Waiting for Guffman
If only one could tell true love from false love as one can tell mushrooms from toadstools.Katherine Mansfield
Corky St Clair
- It's a Zen thing, like "how many babies fit in a tire," you know, the old joke.
- Well, then, I just hate you, and I hate your ass face!
- My first show was Barefoot in the Park, which was an absolute smash, but my production on the stage of Backdraft was what really got them excited. This whole idea of 'In Your Face' theatre really affected them. The conceptualization, the whole abstraction, the obtuseness of this production to me was what was interesting. I wanted the audience to feel the heat from the fire, the fear, because people don't like fire, poked, poked in their noses... you know when you get a cinder from a barbeque right on the end of your nose and you kind of make that face, you know, that's not a good thing, and I wanted them to have the sense memory of that. So during the show I had someone burn newspapers and send it through the vents in the theatre. And well, they freaked out, and 'course the fire Marshall came over and they shut us down for a couple of days.
- So what I'm understanding here is that you're not gonna give me any money. So I'm basically left with nothing. I'm left with zero here which, what can I do with zero? I can't do anything with it! I mean this is my life we're talking about here. We're not just talkin' about—something else, we're talking about my life. And you're forcing me to do something I don't want to do—to leave. To just pick up and say—make a clean cut here and say "No way, Corky, you're not gonna put up with these people", and I'll tell you why I can't put up with you people. Because you're bastard people, you're just bastard people, and I'm gonna go home and I'm gonna, I'm gonna bite my pillow is what I'm gonna do!
- I think that the elements, as Dr. Watson said to Sherlock, "are coming together, sir." I was shopping for my wife, Bonnie (I buy most of her clothes). And Mrs. Pearl was in the same shop, and it just was an accident. Y'know, we started talking... about pantyhose. She was saying—w-whatever, that's not the point of the story, but what the point is was that through this accidental meeting—it's like, y'know, it's like a Hitchcock movie, where, you know, you're thrown into a rubber bag and put in the trunk of a car. You find people; you find them. Something... It—is it karma? Maybe. But we found him; that's the important thing—and I got Bonnie a wonderful pantsuit.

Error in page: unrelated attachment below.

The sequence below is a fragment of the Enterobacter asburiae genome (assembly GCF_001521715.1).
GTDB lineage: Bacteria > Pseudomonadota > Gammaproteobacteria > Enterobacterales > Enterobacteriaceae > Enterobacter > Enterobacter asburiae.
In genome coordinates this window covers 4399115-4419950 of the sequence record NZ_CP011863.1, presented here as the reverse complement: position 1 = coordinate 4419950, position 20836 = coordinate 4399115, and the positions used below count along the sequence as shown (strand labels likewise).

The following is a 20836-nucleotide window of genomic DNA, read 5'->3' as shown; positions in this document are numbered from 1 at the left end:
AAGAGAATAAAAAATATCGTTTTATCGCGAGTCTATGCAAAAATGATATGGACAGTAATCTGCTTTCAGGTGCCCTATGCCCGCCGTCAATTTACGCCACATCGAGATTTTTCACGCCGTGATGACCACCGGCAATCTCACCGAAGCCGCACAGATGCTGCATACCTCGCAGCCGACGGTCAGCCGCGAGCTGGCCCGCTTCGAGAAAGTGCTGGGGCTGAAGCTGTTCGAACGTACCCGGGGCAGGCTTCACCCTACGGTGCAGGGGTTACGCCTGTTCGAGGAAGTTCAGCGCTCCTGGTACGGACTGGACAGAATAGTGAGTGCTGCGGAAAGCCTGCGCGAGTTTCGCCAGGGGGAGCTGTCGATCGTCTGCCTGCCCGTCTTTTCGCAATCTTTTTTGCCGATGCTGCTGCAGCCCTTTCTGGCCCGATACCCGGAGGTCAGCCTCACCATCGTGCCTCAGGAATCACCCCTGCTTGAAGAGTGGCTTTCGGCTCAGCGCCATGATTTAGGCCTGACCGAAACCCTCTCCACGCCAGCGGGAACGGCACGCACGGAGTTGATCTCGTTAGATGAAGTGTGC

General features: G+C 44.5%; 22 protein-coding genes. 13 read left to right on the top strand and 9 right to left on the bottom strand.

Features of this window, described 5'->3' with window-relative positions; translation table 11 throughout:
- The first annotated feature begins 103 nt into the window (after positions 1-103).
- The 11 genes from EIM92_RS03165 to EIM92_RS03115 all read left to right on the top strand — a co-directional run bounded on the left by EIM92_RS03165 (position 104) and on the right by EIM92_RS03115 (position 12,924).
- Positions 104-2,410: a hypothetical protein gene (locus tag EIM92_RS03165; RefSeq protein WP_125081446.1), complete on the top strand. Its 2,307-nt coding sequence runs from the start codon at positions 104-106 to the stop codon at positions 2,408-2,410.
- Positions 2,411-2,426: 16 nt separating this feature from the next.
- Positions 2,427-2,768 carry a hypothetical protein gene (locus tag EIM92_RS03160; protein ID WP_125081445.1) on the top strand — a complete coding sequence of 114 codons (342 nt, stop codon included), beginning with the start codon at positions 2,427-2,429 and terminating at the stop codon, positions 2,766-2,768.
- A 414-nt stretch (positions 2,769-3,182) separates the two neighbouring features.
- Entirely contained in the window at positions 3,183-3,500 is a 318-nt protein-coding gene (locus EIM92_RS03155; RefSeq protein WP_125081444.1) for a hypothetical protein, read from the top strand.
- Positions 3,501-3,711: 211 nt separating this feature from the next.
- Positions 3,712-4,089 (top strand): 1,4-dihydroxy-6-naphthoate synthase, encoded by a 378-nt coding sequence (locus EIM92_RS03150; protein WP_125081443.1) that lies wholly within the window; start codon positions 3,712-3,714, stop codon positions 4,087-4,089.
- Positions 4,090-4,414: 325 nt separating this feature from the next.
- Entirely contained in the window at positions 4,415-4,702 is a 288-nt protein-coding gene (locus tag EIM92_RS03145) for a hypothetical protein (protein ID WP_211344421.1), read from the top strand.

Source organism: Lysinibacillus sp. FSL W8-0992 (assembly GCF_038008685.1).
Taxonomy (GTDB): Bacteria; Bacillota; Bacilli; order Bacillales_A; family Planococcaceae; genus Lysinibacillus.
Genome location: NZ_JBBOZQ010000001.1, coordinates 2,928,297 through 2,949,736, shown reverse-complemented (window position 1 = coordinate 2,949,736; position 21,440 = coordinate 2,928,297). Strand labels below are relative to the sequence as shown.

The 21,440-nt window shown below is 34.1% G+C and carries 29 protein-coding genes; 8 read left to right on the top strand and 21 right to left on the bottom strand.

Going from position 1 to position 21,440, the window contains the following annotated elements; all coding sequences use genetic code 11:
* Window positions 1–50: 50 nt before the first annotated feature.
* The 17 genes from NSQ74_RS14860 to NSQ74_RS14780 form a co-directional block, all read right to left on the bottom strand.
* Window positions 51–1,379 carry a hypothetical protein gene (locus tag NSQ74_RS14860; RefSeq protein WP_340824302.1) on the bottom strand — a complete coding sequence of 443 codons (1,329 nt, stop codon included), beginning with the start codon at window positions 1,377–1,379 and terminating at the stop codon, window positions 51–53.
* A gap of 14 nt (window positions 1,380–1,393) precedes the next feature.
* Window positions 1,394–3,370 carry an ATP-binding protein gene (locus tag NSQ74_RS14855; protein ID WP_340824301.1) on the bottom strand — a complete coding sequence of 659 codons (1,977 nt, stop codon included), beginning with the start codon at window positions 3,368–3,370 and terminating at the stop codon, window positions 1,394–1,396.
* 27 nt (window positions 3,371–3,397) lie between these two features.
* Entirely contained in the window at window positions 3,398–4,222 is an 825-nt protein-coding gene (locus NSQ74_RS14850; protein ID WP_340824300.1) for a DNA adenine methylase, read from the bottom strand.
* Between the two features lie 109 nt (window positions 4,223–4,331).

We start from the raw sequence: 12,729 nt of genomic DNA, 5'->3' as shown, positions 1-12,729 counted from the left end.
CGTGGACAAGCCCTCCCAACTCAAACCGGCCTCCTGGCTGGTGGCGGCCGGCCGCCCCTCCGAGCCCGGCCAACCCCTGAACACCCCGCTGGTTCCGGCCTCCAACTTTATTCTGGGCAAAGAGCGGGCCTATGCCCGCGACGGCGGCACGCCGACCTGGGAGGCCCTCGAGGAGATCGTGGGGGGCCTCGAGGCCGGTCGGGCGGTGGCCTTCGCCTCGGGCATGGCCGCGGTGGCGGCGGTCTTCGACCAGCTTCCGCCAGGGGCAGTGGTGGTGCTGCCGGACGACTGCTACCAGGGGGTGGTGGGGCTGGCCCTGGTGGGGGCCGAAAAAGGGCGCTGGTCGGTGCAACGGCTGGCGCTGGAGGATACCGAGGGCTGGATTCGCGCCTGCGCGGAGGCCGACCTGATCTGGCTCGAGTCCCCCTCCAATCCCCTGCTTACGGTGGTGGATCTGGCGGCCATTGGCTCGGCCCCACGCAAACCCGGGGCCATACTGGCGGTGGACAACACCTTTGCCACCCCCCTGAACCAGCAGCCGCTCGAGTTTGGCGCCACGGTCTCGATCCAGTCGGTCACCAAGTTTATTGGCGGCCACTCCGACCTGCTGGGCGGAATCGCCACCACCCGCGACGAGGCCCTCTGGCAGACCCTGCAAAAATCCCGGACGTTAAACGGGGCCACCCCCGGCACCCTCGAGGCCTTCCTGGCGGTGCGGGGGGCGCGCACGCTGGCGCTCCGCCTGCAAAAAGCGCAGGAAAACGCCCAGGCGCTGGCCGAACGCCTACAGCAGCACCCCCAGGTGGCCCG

- What the city council did was really... give me a challenge, and it's a challenge that I am going to accept. It's like in the olden days, in the days of France, when men would slap each other with their gloves say, y'know..."D'Artagnan!"... y'know, "how dare you talk to me like that, you!," and smack 'em.
- Everybody dance!
- Why are you whispering? I'm right here!
Libby Mae Brown
- I been workin' here at the DQ for about, um, eight months...seven? I dunno, something like that. It's fun. Y'just do the cones, make sundaes, make Blizzards, 'n' put stuff on 'em, 'n'... See a lot of people come in; a lot of people come to the DQ -- burgers, ice cream. Anything, y'know? Cokes. Just drive in and get a Coke, 'f yer thirsty.
- This is the day of the show, y'all.
- My aunt brought out her atlas that I look at a lot—this big, blue book, 'n' opened up to New York, 'n' it's an island, is really what it is. It's this island full of people of different colors 'n' different ideas, 'n' I can't—it sounds like a lot of fun to me. Y'know we don't see much of that in Blaine. I'd like t' maybe meet some guys—some Italian guys, 'r y'know—watch TV, 'n' stuff.